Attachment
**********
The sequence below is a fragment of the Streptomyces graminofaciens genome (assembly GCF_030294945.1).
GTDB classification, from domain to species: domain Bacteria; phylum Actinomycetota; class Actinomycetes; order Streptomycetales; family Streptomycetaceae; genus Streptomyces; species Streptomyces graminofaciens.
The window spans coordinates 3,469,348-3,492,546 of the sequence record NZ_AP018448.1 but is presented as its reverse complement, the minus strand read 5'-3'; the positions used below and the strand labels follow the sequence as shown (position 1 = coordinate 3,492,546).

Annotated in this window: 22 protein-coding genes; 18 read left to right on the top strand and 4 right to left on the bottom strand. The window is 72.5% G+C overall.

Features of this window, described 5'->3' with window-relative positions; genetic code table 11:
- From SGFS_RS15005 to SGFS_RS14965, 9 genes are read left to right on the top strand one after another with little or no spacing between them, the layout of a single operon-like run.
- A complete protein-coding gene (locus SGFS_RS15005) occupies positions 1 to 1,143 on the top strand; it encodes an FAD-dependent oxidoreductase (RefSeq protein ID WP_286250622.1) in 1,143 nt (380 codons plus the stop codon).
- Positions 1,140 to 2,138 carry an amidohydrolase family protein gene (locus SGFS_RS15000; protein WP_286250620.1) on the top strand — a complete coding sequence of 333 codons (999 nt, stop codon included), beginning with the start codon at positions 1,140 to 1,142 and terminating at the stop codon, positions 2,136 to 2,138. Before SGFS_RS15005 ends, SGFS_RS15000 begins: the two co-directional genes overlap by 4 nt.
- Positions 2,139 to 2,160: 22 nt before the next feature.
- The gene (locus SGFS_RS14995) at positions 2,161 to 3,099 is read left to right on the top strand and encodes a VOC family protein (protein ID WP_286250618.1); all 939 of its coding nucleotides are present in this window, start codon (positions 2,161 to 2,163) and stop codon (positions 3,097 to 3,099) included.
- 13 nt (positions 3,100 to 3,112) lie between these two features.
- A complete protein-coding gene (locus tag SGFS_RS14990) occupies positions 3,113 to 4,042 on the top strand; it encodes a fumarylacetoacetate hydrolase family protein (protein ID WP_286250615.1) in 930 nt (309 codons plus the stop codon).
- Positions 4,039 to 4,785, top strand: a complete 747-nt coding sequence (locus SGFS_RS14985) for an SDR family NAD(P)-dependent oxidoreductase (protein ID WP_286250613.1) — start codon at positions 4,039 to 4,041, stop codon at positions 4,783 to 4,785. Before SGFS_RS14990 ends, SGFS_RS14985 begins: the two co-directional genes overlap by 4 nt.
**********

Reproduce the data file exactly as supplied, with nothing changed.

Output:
The sequence below is a fragment of the Streptomyces graminofaciens genome (assembly GCF_030294945.1).
GTDB classification, from domain to species: domain Bacteria; phylum Actinomycetota; class Actinomycetes; order Streptomycetales; family Streptomycetaceae; genus Streptomyces; species Streptomyces graminofaciens.
The window spans coordinates 3,469,348-3,492,546 of the sequence record NZ_AP018448.1 but is presented as its reverse complement, the minus strand read 5'-3'; the positions used below and the strand labels follow the sequence as shown (position 1 = coordinate 3,492,546).

Annotated in this window: 22 protein-coding genes; 18 read left to right on the top strand and 4 right to left on the bottom strand. The window is 72.5% G+C overall.

Features of this window, described 5'->3' with window-relative positions; genetic code table 11:
- From SGFS_RS15005 to SGFS_RS14965, 9 genes are read left to right on the top strand one after another with little or no spacing between them, the layout of a single operon-like run.
- A complete protein-coding gene (locus SGFS_RS15005) occupies positions 1 to 1,143 on the top strand; it encodes an FAD-dependent oxidoreductase (RefSeq protein ID WP_286250622.1) in 1,143 nt (380 codons plus the stop codon).
- Positions 1,140 to 2,138 carry an amidohydrolase family protein gene (locus SGFS_RS15000; protein WP_286250620.1) on the top strand — a complete coding sequence of 333 codons (999 nt, stop codon included), beginning with the start codon at positions 1,140 to 1,142 and terminating at the stop codon, positions 2,136 to 2,138. Before SGFS_RS15005 ends, SGFS_RS15000 begins: the two co-directional genes overlap by 4 nt.
- Positions 2,139 to 2,160: 22 nt before the next feature.
- The gene (locus SGFS_RS14995) at positions 2,161 to 3,099 is read left to right on the top strand and encodes a VOC family protein (protein ID WP_286250618.1); all 939 of its coding nucleotides are present in this window, start codon (positions 2,161 to 2,163) and stop codon (positions 3,097 to 3,099) included.
- 13 nt (positions 3,100 to 3,112) lie between these two features.
- A complete protein-coding gene (locus tag SGFS_RS14990) occupies positions 3,113 to 4,042 on the top strand; it encodes a fumarylacetoacetate hydrolase family protein (protein ID WP_286250615.1) in 930 nt (309 codons plus the stop codon).
- Positions 4,039 to 4,785, top strand: a complete 747-nt coding sequence (locus SGFS_RS14985) for an SDR family NAD(P)-dependent oxidoreductase (protein ID WP_286250613.1) — start codon at positions 4,039 to 4,041, stop codon at positions 4,783 to 4,785. Before SGFS_RS14990 ends, SGFS_RS14985 begins: the two co-directional genes overlap by 4 nt.